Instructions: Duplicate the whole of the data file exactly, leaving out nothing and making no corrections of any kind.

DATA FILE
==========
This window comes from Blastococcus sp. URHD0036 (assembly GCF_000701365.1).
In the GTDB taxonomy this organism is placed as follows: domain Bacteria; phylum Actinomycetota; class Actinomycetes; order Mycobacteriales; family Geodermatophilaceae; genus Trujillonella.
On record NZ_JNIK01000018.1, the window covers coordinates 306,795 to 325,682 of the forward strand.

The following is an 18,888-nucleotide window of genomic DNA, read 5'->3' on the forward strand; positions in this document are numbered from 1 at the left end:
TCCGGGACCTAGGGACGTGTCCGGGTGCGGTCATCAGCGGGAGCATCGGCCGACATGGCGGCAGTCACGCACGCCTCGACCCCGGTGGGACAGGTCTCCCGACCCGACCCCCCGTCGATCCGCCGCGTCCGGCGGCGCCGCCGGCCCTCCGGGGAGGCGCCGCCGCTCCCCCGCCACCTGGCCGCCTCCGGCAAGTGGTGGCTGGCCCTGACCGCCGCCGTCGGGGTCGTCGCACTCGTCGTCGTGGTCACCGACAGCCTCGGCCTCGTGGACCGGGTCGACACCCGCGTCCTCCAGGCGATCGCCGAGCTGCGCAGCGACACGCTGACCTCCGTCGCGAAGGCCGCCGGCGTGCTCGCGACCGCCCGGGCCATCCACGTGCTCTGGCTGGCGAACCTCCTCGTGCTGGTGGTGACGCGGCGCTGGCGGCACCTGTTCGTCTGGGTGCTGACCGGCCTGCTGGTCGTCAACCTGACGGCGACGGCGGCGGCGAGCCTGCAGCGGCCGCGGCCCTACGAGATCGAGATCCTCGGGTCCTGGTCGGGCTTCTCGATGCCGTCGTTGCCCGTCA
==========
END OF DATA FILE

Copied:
This window comes from Blastococcus sp. URHD0036 (assembly GCF_000701365.1).
In the GTDB taxonomy this organism is placed as follows: domain Bacteria; phylum Actinomycetota; class Actinomycetes; order Mycobacteriales; family Geodermatophilaceae; genus Trujillonella.
On record NZ_JNIK01000018.1, the window covers coordinates 306,795 to 325,682 of the forward strand.

The following is an 18,888-nucleotide window of genomic DNA, read 5'->3' on the forward strand; positions in this document are numbered from 1 at the left end:
TCCGGGACCTAGGGACGTGTCCGGGTGCGGTCATCAGCGGGAGCATCGGCCGACATGGCGGCAGTCACGCACGCCTCGACCCCGGTGGGACAGGTCTCCCGACCCGACCCCCCGTCGATCCGCCGCGTCCGGCGGCGCCGCCGGCCCTCCGGGGAGGCGCCGCCGCTCCCCCGCCACCTGGCCGCCTCCGGCAAGTGGTGGCTGGCCCTGACCGCCGCCGTCGGGGTCGTCGCACTCGTCGTCGTGGTCACCGACAGCCTCGGCCTCGTGGACCGGGTCGACACCCGCGTCCTCCAGGCGATCGCCGAGCTGCGCAGCGACACGCTGACCTCCGTCGCGAAGGCCGCCGGCGTGCTCGCGACCGCCCGGGCCATCCACGTGCTCTGGCTGGCGAACCTCCTCGTGCTGGTGGTGACGCGGCGCTGGCGGCACCTGTTCGTCTGGGTGCTGACCGGCCTGCTGGTCGTCAACCTGACGGCGACGGCGGCGGCGAGCCTGCAGCGGCCGCGGCCCTACGAGATCGAGATCCTCGGGTCCTGGTCGGGCTTCTCGATGCCGTCGTTGCCCGTCA